I had planned to stay out of it. Like every other health care journalist I’ve been following today’s Supreme Court decision, but I have no special expertise in this area and I hadn’t planned to write about it. But then I became interested in a slightly different angle of the story. An article in Slate by Tom Scocca speculated that although Roberts may have joined the liberal wing of the court and saved the Affordable Care Act, this may actually have been a means to a much larger end, undermining the regulatory powers of Congress under the Commerce Clause.
Writes Scocca: “By ruling that the individual mandate was permissible as a tax, he joined the Democratic appointees to uphold the law—while joining the Republican wing to gut the Commerce Clause…” According to Scocca, this represents “a substantial rollback of Congress’ regulatory powers.” He continues:
Roberts’ genius was in pushing this health care decision through without attaching it to the coattails of an ugly, narrow partisan victory. Obama wins on policy, this time. And Roberts rewrites Congress’ power to regulate, opening the door for countless future challenges. In the long term, supporters of curtailing the federal government should be glad to have made that trade.
Again, this is way our of my area of expertise. So I asked a friend, a former Supreme Court clerk, and, as you will see, a decided liberal, what she thought. Here is her response:
This is, foremost, a big win – or at least avoidance of a big disaster – for Obama & the Democrats (and the country, imho). There were four votes to throw out the ENTIRE ACA – every single element of health care reform – making the biggest single achievement of the Obama administration a nullity, and dooming this country to who knows how many more years without any serious health care reform. We dodged a bullet!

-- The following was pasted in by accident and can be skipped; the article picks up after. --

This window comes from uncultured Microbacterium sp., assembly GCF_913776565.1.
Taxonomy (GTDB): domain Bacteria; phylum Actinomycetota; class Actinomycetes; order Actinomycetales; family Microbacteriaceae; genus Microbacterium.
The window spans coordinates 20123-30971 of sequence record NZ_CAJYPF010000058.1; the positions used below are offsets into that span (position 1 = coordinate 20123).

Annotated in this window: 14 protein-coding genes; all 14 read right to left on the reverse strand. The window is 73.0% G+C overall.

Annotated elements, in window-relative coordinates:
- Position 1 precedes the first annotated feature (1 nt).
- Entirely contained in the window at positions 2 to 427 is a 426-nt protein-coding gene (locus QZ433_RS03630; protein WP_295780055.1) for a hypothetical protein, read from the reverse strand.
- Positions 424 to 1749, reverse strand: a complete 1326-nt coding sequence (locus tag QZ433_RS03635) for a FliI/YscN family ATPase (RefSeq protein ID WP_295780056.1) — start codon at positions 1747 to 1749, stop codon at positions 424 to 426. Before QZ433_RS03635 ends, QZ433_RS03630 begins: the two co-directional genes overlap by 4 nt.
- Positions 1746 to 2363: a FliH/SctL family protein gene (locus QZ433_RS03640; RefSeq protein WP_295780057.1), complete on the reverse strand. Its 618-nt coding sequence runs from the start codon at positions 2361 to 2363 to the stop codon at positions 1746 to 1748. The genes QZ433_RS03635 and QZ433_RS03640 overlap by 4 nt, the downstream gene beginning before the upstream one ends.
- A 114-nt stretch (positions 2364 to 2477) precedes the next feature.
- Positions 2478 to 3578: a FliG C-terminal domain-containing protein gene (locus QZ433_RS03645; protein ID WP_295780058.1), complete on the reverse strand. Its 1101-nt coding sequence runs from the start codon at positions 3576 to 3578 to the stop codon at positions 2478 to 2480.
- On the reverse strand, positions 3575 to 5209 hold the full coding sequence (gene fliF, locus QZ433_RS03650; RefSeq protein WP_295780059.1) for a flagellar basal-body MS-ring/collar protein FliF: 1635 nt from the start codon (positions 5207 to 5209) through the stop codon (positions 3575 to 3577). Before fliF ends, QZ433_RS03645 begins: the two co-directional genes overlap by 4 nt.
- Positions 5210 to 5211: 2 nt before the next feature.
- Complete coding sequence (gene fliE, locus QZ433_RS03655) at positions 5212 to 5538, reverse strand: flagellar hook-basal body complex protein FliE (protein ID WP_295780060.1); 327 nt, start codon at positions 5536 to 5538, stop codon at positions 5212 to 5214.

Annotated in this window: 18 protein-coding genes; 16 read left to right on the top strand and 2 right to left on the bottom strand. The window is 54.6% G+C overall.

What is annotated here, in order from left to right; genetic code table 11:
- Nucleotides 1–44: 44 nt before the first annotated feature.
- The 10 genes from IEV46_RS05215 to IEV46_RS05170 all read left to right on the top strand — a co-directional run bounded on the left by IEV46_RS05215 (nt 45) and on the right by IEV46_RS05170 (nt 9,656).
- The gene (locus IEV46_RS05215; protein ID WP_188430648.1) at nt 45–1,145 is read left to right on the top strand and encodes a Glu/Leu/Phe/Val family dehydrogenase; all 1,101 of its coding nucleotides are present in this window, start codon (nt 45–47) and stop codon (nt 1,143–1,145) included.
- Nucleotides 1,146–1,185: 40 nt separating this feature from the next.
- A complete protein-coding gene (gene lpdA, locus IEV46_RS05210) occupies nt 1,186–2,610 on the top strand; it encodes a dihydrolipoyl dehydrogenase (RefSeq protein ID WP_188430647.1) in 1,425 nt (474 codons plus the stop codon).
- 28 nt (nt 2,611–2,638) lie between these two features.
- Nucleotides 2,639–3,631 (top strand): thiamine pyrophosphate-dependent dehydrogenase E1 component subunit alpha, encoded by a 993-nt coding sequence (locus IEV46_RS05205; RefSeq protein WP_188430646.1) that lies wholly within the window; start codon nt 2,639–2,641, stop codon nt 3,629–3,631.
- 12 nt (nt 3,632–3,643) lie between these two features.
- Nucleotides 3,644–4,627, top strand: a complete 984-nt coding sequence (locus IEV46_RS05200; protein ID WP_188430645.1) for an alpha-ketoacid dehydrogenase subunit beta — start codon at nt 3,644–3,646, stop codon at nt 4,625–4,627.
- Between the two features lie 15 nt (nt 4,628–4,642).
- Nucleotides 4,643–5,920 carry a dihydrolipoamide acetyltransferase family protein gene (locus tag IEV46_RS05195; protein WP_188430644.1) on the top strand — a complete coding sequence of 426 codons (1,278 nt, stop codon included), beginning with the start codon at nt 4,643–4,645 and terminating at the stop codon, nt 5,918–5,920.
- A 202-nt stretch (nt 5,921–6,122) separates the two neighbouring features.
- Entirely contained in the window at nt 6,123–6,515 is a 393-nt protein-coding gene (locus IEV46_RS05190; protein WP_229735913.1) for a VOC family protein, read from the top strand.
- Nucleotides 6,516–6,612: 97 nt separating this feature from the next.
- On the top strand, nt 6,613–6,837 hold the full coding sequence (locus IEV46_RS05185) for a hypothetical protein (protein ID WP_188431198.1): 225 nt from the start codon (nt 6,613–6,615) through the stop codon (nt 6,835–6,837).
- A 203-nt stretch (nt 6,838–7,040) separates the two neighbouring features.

This ruling, upholding the ACA, is the one clear outcome of this case. What result Roberts’ interpretation of the Commerce Clause will have in the future, however, is unclear. It’s true that he endorsed this new idea that “the Commerce Clause doesn’t make people doing nothing enter into commerce,” but I haven’t seen any examples of how that concept could be applied in other cases. (It didn’t really apply in this case, either, because everyone uses the health care system at some point, but whatever.)
- The reality is that, whatever Roberts said today, there are 3-4 consistent votes to strike down almost any Democratic/liberal effort, and to uphold almost any conservative effort. (Someone could say that the same is true in reverse for the court’s liberals.) For the far right on the court, federal power is expansive when you want to stop someone from growing pot, and it’s limited when you want to control people selling guns. I don’t think Roberts’ language today really changes that dynamic. It’s true, if Romney is elected and gets to add another conservative to the Court, they will use Roberts’ language to invalidate all sorts of liberal stuff, but if the language wasn’t there, they would just use something else (or create new precedent).
Bottom line: The result is good news, and that’s what matters.